India Countryside is the sub-continent suffused with a Hollywood glow. Fabulous stuff.
The songs are, in general, given good arrangements and performances, and Les Baxter’s
Harem Silks From Bombay is full of eastern promise as the advertisement used to have it. Whiteman and Grofé’s
Wonderful One shows us another side of these two important figures from the early part of the 20
th century and Roy Straigis’s
Moon Over Montevideo is another of those travelogue pieces which use every cliché in the book to create what we think the music of whatever area is being depicted is really like.
Strangely, there are two duds in this set – possibly the first time this has happened. Joseph Kuhn’s
Beachcomber is a rather heavy-handed sun and beach combination and it fails simply because Clive Richardson’s composition of the same name is far too enjoyable and quirkily magical, and Kuhn cannot hold a candle to that approach. Likewise the arrangement of Tiomkin’s excellent theme for the film
High Noon. The whole point about the film
High Noon is that it is one man standing against the forces of evil, and in the film the song is accompanied by guitar and drums, this arrangement is far too fussy and sumptuous. Sometimes it’s best to leave things alone and this is a case in point.
Apart from that moan yet again Guild has come up with a well packed disk which is essential for all lovers of good tunes and devotees of light music. This disk has no theme to it: it’s simply a collection of early stereo recordings and that gives it a little cachet over some of the other, themed issues. What I would now like is a disk devoted entirely to British composers. There are riches there which are still untapped – what about those John Ansell 10 inch discs for instance? But whatever Guild issues next I will be waiting for it with bated breath.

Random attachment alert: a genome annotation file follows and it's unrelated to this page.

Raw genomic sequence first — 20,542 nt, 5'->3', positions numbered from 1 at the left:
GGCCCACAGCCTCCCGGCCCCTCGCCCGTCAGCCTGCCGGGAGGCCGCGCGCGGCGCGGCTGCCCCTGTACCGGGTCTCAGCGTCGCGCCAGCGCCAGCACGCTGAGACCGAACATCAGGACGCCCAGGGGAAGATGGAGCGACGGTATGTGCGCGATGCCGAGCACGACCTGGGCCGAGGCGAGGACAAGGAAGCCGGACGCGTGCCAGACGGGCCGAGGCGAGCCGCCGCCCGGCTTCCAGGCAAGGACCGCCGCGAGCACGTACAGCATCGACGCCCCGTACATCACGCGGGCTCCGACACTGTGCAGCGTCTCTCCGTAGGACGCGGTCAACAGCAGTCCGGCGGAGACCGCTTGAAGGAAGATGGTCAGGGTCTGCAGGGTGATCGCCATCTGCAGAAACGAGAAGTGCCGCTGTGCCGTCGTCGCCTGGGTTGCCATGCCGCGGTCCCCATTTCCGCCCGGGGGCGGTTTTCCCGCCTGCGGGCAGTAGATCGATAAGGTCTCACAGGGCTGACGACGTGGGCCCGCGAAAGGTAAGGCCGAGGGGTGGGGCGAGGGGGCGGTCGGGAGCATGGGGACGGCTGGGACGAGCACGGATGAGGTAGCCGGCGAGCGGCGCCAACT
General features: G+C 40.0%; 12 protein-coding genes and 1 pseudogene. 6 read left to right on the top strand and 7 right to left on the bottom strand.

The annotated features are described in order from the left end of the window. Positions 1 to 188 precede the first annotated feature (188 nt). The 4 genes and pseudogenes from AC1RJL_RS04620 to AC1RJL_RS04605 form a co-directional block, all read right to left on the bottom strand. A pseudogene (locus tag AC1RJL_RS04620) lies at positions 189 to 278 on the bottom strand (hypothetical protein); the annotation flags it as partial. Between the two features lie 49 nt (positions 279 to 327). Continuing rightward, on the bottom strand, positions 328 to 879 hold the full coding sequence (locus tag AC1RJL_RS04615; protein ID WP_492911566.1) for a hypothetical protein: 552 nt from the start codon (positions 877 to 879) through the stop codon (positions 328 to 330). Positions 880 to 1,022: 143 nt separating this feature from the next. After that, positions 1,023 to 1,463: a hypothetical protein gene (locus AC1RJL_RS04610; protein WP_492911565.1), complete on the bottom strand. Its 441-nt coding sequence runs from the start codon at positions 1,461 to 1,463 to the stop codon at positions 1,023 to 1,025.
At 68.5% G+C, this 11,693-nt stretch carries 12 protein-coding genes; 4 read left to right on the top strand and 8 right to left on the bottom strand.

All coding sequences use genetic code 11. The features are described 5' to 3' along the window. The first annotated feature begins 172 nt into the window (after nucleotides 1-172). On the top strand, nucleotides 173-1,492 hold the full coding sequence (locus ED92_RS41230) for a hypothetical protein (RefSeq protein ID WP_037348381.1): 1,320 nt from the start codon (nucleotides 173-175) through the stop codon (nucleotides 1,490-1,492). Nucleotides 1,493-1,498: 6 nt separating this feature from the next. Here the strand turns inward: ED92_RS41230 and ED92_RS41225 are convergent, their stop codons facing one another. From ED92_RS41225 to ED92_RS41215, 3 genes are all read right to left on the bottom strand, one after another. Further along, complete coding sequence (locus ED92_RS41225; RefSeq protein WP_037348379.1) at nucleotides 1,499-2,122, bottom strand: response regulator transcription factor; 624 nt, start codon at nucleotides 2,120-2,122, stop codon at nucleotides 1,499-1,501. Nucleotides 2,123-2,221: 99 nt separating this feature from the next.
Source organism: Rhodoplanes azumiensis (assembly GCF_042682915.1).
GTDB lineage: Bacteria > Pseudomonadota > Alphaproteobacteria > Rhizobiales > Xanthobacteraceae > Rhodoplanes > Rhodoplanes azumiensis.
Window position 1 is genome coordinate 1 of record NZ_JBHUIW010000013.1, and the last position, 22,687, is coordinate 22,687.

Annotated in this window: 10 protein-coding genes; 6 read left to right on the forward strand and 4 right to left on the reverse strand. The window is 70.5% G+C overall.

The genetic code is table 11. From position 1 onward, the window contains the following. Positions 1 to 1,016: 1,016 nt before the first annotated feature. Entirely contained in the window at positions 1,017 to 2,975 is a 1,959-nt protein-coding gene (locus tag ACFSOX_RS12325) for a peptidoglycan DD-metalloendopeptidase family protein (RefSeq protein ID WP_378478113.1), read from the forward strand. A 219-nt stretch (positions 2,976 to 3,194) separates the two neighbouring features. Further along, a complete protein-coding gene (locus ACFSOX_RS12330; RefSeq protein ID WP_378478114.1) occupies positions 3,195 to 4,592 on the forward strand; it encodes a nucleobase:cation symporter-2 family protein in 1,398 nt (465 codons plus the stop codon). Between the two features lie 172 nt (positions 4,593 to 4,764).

-- Bob Briggs, MusicWeb International
Works on This Recording
Cross Country Tour by Anthony Tamburello
Robert Farnon Orchestra
Chansonette by William Hill-Bowen
Polka Dots and Moonbeams by James Van Heusen
Nelson Riddle Orchestra
Period: 20th Century
Rotten Row by Angela Morley
Wally Stott Orchestra
Period: 20th Century
Estrellita by Manuel Ponce
Pierre Challet Orchestra
Period: 20th Century
Written: 1912; Mexico
Sleepy Lagoon by Eric Coates
Sir Charles Mackerras
London Symphony Orchestra
Period: 20th Century
Written: 1942; England